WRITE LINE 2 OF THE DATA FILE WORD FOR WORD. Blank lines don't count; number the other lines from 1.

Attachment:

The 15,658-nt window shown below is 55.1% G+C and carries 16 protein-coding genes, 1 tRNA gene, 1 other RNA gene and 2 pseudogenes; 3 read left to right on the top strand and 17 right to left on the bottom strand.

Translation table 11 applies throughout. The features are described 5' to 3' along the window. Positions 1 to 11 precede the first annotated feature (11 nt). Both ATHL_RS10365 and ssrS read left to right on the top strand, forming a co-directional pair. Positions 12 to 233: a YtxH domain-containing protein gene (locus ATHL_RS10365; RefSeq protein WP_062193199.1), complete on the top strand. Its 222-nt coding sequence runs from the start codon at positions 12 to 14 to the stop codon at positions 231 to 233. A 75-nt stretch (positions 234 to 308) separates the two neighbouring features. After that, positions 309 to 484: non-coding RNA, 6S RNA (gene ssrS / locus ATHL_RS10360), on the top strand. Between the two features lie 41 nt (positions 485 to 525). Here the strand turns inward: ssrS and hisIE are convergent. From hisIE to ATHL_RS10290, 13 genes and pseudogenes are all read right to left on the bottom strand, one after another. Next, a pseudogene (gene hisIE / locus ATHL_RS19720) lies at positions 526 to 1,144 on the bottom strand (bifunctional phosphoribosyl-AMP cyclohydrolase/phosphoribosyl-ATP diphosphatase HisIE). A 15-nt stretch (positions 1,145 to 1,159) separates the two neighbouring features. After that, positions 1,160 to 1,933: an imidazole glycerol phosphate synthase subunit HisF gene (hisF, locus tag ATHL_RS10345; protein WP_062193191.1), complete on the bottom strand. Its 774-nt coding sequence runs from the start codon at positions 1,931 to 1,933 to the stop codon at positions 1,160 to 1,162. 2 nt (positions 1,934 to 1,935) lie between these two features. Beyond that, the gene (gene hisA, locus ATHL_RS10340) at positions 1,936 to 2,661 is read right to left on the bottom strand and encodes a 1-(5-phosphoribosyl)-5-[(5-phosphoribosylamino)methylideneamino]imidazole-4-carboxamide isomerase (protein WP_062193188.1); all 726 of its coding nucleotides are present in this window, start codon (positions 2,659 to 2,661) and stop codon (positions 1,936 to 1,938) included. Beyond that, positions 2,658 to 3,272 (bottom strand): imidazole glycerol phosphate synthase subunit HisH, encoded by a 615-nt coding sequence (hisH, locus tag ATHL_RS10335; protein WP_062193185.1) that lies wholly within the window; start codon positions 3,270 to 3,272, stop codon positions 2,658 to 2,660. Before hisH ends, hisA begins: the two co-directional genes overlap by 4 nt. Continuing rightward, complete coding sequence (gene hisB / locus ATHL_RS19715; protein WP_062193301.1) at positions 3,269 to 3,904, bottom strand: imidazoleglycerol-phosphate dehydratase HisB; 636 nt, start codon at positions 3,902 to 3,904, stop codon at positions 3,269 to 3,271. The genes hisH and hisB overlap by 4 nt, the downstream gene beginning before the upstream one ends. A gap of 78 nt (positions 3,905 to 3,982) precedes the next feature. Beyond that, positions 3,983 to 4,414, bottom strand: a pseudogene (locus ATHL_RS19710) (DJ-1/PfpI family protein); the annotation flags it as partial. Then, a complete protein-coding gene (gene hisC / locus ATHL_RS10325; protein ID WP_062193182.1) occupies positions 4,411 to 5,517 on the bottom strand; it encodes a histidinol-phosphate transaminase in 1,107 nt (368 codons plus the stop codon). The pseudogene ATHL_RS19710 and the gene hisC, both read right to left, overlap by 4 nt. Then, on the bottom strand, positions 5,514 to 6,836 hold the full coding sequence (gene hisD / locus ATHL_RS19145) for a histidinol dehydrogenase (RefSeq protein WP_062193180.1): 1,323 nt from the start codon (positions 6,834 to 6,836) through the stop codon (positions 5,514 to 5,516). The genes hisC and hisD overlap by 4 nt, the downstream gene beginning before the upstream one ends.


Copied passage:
Translation table 11 applies throughout. The features are described 5' to 3' along the window. Positions 1 to 11 precede the first annotated feature (11 nt). Both ATHL_RS10365 and ssrS read left to right on the top strand, forming a co-directional pair. Positions 12 to 233: a YtxH domain-containing protein gene (locus ATHL_RS10365; RefSeq protein WP_062193199.1), complete on the top strand. Its 222-nt coding sequence runs from the start codon at positions 12 to 14 to the stop codon at positions 231 to 233. A 75-nt stretch (positions 234 to 308) separates the two neighbouring features. After that, positions 309 to 484: non-coding RNA, 6S RNA (gene ssrS / locus ATHL_RS10360), on the top strand. Between the two features lie 41 nt (positions 485 to 525). Here the strand turns inward: ssrS and hisIE are convergent. From hisIE to ATHL_RS10290, 13 genes and pseudogenes are all read right to left on the bottom strand, one after another. Next, a pseudogene (gene hisIE / locus ATHL_RS19720) lies at positions 526 to 1,144 on the bottom strand (bifunctional phosphoribosyl-AMP cyclohydrolase/phosphoribosyl-ATP diphosphatase HisIE). A 15-nt stretch (positions 1,145 to 1,159) separates the two neighbouring features. After that, positions 1,160 to 1,933: an imidazole glycerol phosphate synthase subunit HisF gene (hisF, locus tag ATHL_RS10345; protein WP_062193191.1), complete on the bottom strand. Its 774-nt coding sequence runs from the start codon at positions 1,931 to 1,933 to the stop codon at positions 1,160 to 1,162. 2 nt (positions 1,934 to 1,935) lie between these two features. Beyond that, the gene (gene hisA, locus ATHL_RS10340) at positions 1,936 to 2,661 is read right to left on the bottom strand and encodes a 1-(5-phosphoribosyl)-5-[(5-phosphoribosylamino)methylideneamino]imidazole-4-carboxamide isomerase (protein WP_062193188.1); all 726 of its coding nucleotides are present in this window, start codon (positions 2,659 to 2,661) and stop codon (positions 1,936 to 1,938) included. Beyond that, positions 2,658 to 3,272 (bottom strand): imidazole glycerol phosphate synthase subunit HisH, encoded by a 615-nt coding sequence (hisH, locus tag ATHL_RS10335; protein WP_062193185.1) that lies wholly within the window; start codon positions 3,270 to 3,272, stop codon positions 2,658 to 2,660. Before hisH ends, hisA begins: the two co-directional genes overlap by 4 nt. Continuing rightward, complete coding sequence (gene hisB / locus ATHL_RS19715; protein WP_062193301.1) at positions 3,269 to 3,904, bottom strand: imidazoleglycerol-phosphate dehydratase HisB; 636 nt, start codon at positions 3,902 to 3,904, stop codon at positions 3,269 to 3,271. The genes hisH and hisB overlap by 4 nt, the downstream gene beginning before the upstream one ends. A gap of 78 nt (positions 3,905 to 3,982) precedes the next feature. Beyond that, positions 3,983 to 4,414, bottom strand: a pseudogene (locus ATHL_RS19710) (DJ-1/PfpI family protein); the annotation flags it as partial. Then, a complete protein-coding gene (gene hisC / locus ATHL_RS10325; protein ID WP_062193182.1) occupies positions 4,411 to 5,517 on the bottom strand; it encodes a histidinol-phosphate transaminase in 1,107 nt (368 codons plus the stop codon). The pseudogene ATHL_RS19710 and the gene hisC, both read right to left, overlap by 4 nt. Then, on the bottom strand, positions 5,514 to 6,836 hold the full coding sequence (gene hisD / locus ATHL_RS19145) for a histidinol dehydrogenase (RefSeq protein WP_062193180.1): 1,323 nt from the start codon (positions 6,834 to 6,836) through the stop codon (positions 5,514 to 5,516). The genes hisC and hisD overlap by 4 nt, the downstream gene beginning before the upstream one ends.